US unveils first international cyber security strategy

The Obama Admin has laid out plans for international cooperation in making the Internet more secure.

Updated: May 17, 2011, 18:14 PM IST

Washington: The Obama Administration has laid out plans for international cooperation in making the Internet more secure and has said that it will strike back to
any hostile attack in cyberspace.

According to the policy document, the United States will, along with other nations, encourage responsible behavior and oppose those who would seek to disrupt networks and systems, thereby dissuading and deterring malicious actors, while reserving the right to defend these vital national assets as necessary and appropriate.

The White House made it clear the US would use its military might to strike back if it would come under a cyberattack that threatened national security.

"When warranted, the United States will respond to hostile acts in cyberspace as we would to any other threat to our country. We reserve the right to use all necessary means
? diplomatic, informational, military, and economic as appropriate and consistent with applicable international law, in order to defend our Nation, our allies, our partners, and
our interests," the policy document said.

"In so doing, we will exhaust all options before military force whenever we can; will carefully weigh the costs and risks of action against the costs of inaction; and will
act in a way that reflects our values and strengthens our legitimacy, seeking broad international support whenever possible," it said.

The administration said it ensure that citizens everywhere have the freedom to express themselves online.

The plan emerges as international leaders are struggling to improve cooperation on global cybercrime and set guidelines for Internet oversight.

The US Attorney General Eric Holder said, "With the unveiling of this strategy, we are signaling that nearly a decade since the approval of the Budapest Convention on
Cybercrime, a new era of global collaboration, engagement and vigilance has begun." As per this new strategy, listed out in a 30-pagedocument, the Secretary of State, Hillary Clinton, said the US will work internationally to promote open, interoperable,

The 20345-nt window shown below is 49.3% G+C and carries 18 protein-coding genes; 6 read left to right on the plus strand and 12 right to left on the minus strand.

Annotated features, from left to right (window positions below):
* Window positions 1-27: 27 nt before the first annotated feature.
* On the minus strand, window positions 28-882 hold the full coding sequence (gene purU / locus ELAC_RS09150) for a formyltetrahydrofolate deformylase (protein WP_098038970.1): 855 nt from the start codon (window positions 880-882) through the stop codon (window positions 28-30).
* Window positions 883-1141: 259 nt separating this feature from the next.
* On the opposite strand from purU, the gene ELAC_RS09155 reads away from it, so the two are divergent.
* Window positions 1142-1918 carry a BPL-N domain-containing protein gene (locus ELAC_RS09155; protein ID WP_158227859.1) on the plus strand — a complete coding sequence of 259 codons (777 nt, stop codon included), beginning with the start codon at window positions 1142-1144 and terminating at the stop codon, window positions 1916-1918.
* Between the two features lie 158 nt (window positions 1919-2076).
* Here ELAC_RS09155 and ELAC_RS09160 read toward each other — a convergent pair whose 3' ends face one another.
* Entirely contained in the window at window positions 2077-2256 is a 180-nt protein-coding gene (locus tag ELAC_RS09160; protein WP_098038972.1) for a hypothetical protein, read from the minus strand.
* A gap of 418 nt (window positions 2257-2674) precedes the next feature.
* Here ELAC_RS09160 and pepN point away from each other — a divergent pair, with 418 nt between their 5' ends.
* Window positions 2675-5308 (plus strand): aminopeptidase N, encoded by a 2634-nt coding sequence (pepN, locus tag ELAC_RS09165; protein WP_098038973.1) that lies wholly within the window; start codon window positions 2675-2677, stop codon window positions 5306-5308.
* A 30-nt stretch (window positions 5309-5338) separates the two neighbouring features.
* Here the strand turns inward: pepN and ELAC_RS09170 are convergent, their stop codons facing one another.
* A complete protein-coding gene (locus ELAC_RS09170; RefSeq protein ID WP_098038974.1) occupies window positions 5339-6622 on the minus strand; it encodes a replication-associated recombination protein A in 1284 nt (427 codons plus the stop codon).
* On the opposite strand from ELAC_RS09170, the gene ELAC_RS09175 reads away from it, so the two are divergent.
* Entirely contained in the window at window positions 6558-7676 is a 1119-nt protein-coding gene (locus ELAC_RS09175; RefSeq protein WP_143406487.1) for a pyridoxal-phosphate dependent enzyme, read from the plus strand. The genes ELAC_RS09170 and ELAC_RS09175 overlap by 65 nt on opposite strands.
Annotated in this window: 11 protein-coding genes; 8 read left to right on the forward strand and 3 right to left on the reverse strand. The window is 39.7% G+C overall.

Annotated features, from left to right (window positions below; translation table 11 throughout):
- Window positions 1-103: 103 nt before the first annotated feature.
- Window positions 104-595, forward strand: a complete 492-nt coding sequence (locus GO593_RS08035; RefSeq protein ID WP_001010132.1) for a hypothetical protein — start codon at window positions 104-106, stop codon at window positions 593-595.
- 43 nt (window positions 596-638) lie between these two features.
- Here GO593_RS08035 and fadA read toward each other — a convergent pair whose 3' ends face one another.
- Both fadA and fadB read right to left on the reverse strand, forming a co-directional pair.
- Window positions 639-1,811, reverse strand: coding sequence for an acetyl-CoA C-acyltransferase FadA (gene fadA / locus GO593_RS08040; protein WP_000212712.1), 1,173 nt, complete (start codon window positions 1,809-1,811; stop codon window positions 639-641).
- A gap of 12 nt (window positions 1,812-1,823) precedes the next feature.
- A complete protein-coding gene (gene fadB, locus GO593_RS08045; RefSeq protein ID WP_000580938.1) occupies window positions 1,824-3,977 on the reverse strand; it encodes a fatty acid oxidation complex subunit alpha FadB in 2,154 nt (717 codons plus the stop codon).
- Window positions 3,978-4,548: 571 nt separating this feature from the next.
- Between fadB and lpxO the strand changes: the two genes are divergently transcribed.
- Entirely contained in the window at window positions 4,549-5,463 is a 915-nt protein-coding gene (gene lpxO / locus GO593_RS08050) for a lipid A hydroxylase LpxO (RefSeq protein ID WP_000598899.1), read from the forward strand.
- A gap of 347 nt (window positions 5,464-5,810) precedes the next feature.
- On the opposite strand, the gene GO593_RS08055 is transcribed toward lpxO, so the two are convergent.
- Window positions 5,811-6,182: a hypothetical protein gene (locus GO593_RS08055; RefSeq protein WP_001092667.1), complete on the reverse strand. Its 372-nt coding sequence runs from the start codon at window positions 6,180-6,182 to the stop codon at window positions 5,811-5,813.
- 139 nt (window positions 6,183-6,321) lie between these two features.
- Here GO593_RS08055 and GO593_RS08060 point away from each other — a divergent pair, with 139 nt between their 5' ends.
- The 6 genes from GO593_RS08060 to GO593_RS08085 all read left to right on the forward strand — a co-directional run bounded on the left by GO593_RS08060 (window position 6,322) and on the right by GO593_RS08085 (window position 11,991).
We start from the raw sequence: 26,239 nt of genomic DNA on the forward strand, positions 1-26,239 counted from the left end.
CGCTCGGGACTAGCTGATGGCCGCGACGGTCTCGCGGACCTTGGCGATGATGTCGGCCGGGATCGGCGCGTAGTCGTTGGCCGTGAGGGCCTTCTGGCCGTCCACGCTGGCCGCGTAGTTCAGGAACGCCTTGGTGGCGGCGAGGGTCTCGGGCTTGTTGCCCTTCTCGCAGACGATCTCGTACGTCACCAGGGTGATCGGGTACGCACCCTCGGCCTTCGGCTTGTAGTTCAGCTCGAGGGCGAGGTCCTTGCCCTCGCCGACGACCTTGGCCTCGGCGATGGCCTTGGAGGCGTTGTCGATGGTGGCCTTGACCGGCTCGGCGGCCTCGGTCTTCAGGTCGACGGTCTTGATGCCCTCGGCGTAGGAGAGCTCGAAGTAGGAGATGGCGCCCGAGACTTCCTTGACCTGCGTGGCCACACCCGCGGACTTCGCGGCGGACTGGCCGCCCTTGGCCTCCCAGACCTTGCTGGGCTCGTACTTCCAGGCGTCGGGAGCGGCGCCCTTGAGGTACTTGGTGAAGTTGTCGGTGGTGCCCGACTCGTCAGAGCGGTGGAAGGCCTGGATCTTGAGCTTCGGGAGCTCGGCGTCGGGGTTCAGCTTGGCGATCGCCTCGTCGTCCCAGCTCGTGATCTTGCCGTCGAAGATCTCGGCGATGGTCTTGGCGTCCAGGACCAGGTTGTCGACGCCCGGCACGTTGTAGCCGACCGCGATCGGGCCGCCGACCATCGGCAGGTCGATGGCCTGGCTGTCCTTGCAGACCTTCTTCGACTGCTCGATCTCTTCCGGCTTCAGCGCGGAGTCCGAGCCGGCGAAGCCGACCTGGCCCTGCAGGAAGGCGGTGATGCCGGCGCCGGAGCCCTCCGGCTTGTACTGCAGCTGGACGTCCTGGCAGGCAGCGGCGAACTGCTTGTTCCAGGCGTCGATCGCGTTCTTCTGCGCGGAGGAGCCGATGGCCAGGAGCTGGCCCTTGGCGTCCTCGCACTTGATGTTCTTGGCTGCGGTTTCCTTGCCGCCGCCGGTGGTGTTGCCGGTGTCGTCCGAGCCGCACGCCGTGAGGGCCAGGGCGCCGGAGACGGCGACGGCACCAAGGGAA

secure, and reliable information and communications infrastructure that supports international trade and commerce, strengthens international security, and fosters free
expression and innovation.

The United States, she said, is committed to ensuring that the internet remains open, secure, and free, not only for the two billion people who are now online, but for the
billions more who will be online in the years ahead.

"What they are able to do in cyberspace, whether they can exchange ideas and opinions openly, freely explore the subjects of their choosing, stay safe from cyber criminals,
and engage in professional and personal activities online, confident that doing so will remain private and secure, depends a great deal on the policies that we will adopt
together," Clinton said.

"The US International Strategy for Cyberspace will foster deeper, more effective collaboration among international partners, government, nongovernment and private
sector entities, as well as individuals, families and communities. All of these play a role in creating a more secure cyberspace," said the Homeland Security Secretary,
Janet Napolitano.

"To achieve our vision, the United States will build an international environment that ensures global networks are open to new innovations, interoperable the world over, secure enough to support people`s work, and reliable enough to earn
their trust. To achieve it, we will build and sustain an environment in which norms of responsible behaviour guide states` actions, sustain partnerships, and support the rule of
law," said Howard Schmidt, the White House Cyber Security Chief.